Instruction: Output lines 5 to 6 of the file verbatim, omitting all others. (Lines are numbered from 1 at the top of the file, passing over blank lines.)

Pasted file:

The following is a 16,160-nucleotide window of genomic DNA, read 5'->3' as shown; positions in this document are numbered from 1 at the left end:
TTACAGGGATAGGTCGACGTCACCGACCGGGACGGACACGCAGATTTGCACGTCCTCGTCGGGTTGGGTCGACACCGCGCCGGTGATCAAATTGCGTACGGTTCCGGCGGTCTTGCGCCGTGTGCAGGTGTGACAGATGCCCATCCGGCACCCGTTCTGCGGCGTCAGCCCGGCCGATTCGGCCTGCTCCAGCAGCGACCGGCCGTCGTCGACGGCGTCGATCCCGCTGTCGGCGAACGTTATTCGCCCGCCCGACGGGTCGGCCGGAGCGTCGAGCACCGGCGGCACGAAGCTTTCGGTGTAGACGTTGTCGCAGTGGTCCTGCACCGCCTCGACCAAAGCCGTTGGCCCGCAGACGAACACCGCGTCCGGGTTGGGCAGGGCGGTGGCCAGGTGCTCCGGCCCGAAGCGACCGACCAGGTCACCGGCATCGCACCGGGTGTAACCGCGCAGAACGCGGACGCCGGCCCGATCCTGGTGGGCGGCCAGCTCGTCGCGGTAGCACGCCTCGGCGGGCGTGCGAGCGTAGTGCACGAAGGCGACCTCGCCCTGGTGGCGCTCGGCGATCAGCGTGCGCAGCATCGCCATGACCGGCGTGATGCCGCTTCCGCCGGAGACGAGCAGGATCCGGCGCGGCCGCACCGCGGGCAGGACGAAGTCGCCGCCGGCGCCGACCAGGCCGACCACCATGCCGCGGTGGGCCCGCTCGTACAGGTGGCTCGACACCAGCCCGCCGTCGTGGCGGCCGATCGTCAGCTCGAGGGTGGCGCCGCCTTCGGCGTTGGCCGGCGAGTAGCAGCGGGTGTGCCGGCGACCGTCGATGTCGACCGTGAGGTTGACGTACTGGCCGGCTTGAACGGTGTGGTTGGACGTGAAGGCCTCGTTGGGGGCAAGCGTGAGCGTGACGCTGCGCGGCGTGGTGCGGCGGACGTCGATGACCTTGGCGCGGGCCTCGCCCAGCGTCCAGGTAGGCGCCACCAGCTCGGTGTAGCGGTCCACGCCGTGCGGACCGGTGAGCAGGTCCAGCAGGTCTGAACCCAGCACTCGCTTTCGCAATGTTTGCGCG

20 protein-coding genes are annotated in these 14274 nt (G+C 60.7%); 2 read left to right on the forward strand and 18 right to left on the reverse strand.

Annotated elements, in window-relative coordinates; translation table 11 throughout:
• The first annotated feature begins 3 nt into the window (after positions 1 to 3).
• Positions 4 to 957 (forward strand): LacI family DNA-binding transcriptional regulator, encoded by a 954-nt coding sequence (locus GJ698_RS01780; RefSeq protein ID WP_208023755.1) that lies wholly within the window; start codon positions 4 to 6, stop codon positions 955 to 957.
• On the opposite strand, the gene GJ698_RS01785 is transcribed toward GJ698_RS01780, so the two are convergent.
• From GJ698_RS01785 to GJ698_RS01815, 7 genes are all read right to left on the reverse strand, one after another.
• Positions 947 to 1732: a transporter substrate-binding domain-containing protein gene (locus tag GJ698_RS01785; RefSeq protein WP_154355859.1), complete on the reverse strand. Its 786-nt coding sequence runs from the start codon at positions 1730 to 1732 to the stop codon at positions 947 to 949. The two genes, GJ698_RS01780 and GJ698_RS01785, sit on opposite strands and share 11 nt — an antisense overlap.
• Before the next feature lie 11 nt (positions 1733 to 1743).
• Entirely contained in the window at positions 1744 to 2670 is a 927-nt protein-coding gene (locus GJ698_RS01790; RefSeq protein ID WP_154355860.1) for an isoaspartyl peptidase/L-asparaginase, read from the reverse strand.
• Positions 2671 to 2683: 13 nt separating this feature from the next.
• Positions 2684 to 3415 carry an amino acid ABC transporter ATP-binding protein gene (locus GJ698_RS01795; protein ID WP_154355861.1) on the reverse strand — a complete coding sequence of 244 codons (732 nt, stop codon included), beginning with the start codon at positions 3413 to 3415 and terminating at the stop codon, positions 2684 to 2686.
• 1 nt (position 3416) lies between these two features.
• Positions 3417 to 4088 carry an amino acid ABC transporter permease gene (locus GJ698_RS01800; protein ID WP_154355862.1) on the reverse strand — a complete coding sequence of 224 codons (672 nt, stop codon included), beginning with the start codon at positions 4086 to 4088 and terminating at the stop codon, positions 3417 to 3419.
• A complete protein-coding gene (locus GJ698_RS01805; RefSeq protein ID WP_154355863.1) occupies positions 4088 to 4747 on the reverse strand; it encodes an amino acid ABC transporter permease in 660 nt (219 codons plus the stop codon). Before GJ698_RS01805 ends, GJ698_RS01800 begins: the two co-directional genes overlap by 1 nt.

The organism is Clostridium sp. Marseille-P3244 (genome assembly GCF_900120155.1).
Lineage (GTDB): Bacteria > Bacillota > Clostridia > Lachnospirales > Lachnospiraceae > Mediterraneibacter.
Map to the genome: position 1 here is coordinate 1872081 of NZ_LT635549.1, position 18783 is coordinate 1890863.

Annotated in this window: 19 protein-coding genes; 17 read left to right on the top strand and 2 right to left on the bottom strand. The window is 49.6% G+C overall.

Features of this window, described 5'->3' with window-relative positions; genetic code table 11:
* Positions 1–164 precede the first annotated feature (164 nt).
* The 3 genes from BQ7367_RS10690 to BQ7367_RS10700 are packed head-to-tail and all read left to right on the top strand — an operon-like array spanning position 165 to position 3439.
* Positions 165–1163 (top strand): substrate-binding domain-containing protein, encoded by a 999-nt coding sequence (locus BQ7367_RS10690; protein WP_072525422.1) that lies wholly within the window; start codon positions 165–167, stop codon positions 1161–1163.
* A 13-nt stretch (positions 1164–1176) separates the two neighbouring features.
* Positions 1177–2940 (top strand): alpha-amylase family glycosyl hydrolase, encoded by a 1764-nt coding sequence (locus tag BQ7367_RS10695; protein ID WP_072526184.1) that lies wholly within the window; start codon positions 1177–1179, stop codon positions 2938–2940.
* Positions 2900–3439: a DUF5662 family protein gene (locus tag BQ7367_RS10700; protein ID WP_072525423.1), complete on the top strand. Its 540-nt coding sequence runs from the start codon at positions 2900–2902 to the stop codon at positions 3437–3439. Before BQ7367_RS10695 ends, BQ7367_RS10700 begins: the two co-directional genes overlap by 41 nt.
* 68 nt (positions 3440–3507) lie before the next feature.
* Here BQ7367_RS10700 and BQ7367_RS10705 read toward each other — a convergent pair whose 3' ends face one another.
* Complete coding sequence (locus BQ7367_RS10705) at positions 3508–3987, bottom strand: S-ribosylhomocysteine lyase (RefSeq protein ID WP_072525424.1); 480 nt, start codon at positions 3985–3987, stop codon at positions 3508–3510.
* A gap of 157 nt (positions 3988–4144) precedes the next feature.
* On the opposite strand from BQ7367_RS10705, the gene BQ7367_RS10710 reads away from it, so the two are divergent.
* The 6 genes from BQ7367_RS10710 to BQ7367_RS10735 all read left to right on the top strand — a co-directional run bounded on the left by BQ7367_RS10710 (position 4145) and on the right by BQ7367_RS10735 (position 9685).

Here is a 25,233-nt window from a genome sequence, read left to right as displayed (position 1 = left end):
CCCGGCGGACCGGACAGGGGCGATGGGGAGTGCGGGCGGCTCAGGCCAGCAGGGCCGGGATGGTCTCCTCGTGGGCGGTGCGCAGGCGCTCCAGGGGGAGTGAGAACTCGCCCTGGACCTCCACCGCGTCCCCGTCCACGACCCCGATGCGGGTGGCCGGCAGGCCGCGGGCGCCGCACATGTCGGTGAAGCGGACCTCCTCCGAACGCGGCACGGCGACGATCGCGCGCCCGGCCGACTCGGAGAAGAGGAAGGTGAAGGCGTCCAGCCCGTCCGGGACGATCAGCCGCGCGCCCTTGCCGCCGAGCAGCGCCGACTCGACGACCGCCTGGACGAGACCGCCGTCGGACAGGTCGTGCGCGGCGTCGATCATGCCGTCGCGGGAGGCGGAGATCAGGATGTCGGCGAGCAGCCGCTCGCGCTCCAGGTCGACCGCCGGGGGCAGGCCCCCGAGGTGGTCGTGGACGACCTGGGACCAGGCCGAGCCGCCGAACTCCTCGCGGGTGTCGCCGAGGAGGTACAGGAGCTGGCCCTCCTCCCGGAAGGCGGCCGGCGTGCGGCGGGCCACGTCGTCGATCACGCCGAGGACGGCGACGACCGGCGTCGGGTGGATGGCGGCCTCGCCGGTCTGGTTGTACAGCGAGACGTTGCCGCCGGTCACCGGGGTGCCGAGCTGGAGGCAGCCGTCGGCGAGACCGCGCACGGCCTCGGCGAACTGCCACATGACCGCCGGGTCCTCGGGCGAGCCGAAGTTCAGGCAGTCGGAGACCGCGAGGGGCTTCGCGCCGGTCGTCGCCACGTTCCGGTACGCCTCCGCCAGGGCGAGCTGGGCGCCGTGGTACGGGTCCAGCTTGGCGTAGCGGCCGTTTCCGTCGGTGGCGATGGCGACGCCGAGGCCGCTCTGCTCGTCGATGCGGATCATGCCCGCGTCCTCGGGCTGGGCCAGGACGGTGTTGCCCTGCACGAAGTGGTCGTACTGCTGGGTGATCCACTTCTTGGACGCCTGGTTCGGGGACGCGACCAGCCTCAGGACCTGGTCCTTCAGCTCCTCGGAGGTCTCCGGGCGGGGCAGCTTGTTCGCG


• The first annotated feature begins 3 nt into the window (after positions 1 to 3).
• Positions 4 to 957 (forward strand): LacI family DNA-binding transcriptional regulator, encoded by a 954-nt coding sequence (locus GJ698_RS01780; RefSeq protein ID WP_208023755.1) that lies wholly within the window; start codon positions 4 to 6, stop codon positions 955 to 957.